EPA Chief Calls Paris Agreement ‘A Bad Deal’ Amid Internal White House Struggle
Environmental Protection Agency (EPA) Administrator Scott Pruitt weighed in on an issue the Trump administration has been silent on since taking the reins of government in January.
Pruitt said the Paris climate agreement was “a bad deal” that should have been treated by the Obama administration as a treaty, instead of an executive agreement.
“I happen to think the Paris accord, the Paris treaty, or the Paris Agreement, if you will, should have been treated as a treaty, should have gone through senate confirmation,” Pruitt told CNBC’s “Squawk Box” Thursday morning. “That’s a concern.”
Pruitt’s comments, first reported by Reuters, is the first time a top Trump administration official has weighed in on the agreement since January. Most reporters, however, focused on Pruitt’s remarks that carbon dioxide is not a “primary contributor to the global warming that we see.”
One former EPA transition team member was pleased with Pruitt’s remarks. Chris Horner, a senior fellow at the Energy & Environment Legal Institute and the Competitive Enterprise Institute, has long been a critic of the Paris agreement.
@ClimateDepot This is very encouraging. I’ll tell myself my Washington Times piece was in his clippings yesterday https://t.co/BRXigRMKCh
— Chris Horner (@Chris_C_Horner) March 9, 2017
Pruitt’s remarks come amid reports of an internal struggle over whether or not to stay in the United Nations global warming pact, which President Barack Obama made the U.S. party to in 2016 without Senate consent.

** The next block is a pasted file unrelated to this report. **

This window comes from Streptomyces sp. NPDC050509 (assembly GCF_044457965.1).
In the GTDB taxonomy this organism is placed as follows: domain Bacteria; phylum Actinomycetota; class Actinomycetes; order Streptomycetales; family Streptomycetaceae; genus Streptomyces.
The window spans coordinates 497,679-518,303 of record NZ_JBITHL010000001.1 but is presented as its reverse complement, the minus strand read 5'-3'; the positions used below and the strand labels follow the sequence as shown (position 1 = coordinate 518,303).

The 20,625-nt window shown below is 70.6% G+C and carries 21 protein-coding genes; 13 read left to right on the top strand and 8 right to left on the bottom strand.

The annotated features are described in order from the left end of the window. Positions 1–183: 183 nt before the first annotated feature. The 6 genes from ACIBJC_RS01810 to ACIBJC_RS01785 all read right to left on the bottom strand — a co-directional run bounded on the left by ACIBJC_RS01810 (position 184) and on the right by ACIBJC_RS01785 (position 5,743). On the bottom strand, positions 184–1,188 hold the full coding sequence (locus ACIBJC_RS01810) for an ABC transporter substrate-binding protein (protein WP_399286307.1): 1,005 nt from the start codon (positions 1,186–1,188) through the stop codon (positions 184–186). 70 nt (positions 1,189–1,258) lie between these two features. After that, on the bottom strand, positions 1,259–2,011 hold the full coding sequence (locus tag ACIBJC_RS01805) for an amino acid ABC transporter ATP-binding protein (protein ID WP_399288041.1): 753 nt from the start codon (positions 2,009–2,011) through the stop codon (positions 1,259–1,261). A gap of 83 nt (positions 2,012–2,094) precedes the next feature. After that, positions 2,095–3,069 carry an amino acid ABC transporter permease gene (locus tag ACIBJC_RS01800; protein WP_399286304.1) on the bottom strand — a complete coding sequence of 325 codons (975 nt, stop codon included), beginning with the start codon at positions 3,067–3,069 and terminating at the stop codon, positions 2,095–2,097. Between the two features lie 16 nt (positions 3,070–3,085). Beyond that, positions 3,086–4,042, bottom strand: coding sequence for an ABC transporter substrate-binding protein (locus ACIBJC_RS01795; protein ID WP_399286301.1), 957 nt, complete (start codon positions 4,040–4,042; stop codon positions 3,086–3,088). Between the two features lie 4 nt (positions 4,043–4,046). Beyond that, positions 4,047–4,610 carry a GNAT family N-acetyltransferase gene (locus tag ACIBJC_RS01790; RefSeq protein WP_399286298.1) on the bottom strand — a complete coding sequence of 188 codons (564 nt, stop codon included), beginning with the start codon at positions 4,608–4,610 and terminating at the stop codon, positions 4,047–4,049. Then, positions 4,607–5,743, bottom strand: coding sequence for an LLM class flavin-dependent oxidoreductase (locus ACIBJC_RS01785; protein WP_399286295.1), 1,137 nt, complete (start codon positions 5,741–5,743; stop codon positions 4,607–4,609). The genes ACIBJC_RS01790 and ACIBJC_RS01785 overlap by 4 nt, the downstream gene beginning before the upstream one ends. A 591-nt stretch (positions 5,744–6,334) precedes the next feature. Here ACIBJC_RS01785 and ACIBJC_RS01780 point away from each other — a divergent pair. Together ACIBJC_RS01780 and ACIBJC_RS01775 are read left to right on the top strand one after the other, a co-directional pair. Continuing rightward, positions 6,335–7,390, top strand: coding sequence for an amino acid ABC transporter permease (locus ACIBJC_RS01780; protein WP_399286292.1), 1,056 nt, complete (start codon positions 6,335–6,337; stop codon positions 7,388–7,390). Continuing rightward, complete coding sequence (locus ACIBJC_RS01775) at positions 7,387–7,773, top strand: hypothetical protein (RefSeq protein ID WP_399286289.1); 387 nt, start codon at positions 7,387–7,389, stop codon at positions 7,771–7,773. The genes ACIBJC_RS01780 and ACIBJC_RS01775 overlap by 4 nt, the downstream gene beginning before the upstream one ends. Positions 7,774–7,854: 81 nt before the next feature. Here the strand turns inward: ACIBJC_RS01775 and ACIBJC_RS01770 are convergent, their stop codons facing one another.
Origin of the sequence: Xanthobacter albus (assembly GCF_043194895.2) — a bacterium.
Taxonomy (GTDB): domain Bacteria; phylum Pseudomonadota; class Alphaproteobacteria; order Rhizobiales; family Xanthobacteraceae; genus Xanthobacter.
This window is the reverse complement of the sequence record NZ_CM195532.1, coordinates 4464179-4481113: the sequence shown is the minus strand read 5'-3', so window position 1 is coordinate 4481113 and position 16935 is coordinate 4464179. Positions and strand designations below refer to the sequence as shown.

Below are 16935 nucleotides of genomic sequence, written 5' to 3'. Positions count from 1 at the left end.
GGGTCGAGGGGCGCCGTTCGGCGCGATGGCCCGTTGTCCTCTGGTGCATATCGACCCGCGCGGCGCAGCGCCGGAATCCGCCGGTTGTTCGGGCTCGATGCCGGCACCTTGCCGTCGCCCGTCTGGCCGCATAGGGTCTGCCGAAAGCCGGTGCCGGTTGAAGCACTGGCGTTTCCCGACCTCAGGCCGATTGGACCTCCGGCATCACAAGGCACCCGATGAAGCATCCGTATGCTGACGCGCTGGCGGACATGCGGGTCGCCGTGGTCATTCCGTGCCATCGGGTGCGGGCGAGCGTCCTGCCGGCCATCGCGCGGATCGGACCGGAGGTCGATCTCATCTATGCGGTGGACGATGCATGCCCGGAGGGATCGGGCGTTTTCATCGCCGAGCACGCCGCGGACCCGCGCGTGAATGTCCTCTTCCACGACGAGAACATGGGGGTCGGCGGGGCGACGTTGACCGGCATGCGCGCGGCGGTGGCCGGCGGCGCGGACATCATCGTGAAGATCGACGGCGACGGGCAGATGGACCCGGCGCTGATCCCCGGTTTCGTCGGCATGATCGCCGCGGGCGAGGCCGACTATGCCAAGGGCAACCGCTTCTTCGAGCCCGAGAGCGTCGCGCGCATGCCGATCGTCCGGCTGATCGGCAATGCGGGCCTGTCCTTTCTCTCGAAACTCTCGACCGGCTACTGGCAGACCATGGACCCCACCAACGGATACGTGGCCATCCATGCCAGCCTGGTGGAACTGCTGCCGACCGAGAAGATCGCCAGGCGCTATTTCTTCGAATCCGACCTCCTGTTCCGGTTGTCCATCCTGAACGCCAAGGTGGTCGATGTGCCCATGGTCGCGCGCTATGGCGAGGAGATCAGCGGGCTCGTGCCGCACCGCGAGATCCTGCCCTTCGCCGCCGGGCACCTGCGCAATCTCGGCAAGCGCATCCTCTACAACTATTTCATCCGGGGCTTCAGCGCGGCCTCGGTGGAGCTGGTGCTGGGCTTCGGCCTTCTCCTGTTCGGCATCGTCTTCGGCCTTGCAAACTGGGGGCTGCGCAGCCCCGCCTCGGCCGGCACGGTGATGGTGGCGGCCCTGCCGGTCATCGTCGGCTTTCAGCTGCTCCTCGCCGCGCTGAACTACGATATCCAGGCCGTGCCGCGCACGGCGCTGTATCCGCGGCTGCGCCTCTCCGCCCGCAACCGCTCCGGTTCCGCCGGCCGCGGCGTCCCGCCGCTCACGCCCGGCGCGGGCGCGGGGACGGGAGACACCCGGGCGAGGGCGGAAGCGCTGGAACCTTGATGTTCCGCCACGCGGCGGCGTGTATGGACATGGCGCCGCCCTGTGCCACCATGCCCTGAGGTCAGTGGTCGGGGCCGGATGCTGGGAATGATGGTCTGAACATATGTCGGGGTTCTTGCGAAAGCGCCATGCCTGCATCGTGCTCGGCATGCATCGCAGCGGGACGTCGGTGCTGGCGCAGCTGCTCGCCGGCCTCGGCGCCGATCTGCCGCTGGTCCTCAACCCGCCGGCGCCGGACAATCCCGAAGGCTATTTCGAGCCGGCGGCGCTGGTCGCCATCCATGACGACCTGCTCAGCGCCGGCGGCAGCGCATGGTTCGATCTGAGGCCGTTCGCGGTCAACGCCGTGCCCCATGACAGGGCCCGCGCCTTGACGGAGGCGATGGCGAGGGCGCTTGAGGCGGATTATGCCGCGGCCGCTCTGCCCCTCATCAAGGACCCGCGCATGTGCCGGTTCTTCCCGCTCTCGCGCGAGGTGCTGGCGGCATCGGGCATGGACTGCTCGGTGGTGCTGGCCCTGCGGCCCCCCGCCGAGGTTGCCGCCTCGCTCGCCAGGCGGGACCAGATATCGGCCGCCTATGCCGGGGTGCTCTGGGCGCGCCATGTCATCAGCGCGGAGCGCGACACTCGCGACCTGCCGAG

One one side, Ivanka Trump, White House adviser Jared Kushner and Secretary of State Rex Tillerson are urging Trump to stay in the Paris agreement, sources told Politico and The New York Times.
Such reports came on the heels of news Kushner and Ivanka “intervened to strike language about the climate deal from an earlier draft of the executive order” on the EPA’s climate regulations, The Wall Street Journal reported.
Ivanka and her husband Kushner “have been considered a moderating influence on the White House’s position on climate change and environmental issues,” WSJ reported.
White House adviser Steve Bannon opposes staying in the Paris pact, according to reports. Bannon wants to exit the deal, fulfilling a major promise President Donald Trump made on the campaign trail.
“We’re going to cancel the Paris Climate Agreement and stop all payments of U.S. tax dollars to U.N. global warming programs,” Trump said in a May campaign speech.
But the order Ivanka and Kushner reportedly “intervened” to change the language of would have reflected Pruitt’s statements on the issue — the Paris agreement is a treaty that should have gone before the Senate.
The Obama administration called the Paris pact an executive agreement to avoid bringing it before the Senate. The U.S. Constitution requires the Senate approve of treaties, but says nothing on agreements between different administrations.
Nearly 200 nations signed onto the the U.N. agreement in Paris in 2015. The agreement went into effect in November. Obama unilaterally committed to cut U.S. emissions 26 to 28 percent by 2025.
But meeting Obama’s Paris pledge hinges on his “Climate Action Plan” being in place and even expanded. Trump’s promised to do the opposite.
“President Trump is committed to eliminating harmful and unnecessary policies such as the Climate Action Plan and the Waters of the U.S. rule,” reads Whitehouse.gov.
Trump already ordered EPA to rescind and review its “waters of the U.S.” rule that was locked up in litigation with 32 states and dozens of business and property rights groups.
The president is expected to issue an executive order next week to rescind the EPA’s Clean Power Plan — the key policy Obama developed to meet his Paris pledge.
Paris critics have argued there’s no point in staying in the Paris agreement if the U.S. has no intention of meeting its pledge and cutting funding for UN climate programs.
That could hurt U.S. diplomacy and open up the Trump administration to lawsuits from environmentalists seeking to use the courts to impose climate policies.
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